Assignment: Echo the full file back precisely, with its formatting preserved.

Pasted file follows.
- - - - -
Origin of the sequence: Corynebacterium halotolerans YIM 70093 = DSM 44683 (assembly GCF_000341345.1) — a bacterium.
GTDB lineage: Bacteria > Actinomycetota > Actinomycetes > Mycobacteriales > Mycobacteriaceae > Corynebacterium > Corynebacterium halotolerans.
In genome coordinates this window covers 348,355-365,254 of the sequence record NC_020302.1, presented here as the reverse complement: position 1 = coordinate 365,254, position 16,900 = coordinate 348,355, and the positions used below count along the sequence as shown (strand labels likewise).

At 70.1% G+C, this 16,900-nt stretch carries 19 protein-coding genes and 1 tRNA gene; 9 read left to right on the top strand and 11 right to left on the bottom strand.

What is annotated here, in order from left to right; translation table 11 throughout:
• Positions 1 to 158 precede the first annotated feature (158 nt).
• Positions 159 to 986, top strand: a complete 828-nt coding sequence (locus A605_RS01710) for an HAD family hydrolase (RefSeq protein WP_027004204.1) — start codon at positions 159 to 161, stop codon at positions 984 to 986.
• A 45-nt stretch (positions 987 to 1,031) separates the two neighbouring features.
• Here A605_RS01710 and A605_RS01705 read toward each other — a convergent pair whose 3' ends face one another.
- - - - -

Origin of the sequence: Corynebacterium halotolerans YIM 70093 = DSM 44683 (assembly GCF_000341345.1) — a bacterium.
GTDB lineage: Bacteria > Actinomycetota > Actinomycetes > Mycobacteriales > Mycobacteriaceae > Corynebacterium > Corynebacterium halotolerans.
In genome coordinates this window covers 348,355-365,254 of the sequence record NC_020302.1, presented here as the reverse complement: position 1 = coordinate 365,254, position 16,900 = coordinate 348,355, and the positions used below count along the sequence as shown (strand labels likewise).

At 70.1% G+C, this 16,900-nt stretch carries 19 protein-coding genes and 1 tRNA gene; 9 read left to right on the top strand and 11 right to left on the bottom strand.

What is annotated here, in order from left to right; translation table 11 throughout:
• Positions 1 to 158 precede the first annotated feature (158 nt).
• Positions 159 to 986, top strand: a complete 828-nt coding sequence (locus A605_RS01710) for an HAD family hydrolase (RefSeq protein WP_027004204.1) — start codon at positions 159 to 161, stop codon at positions 984 to 986.
• A 45-nt stretch (positions 987 to 1,031) separates the two neighbouring features.
• Here A605_RS01710 and A605_RS01705 read toward each other — a convergent pair whose 3' ends face one another.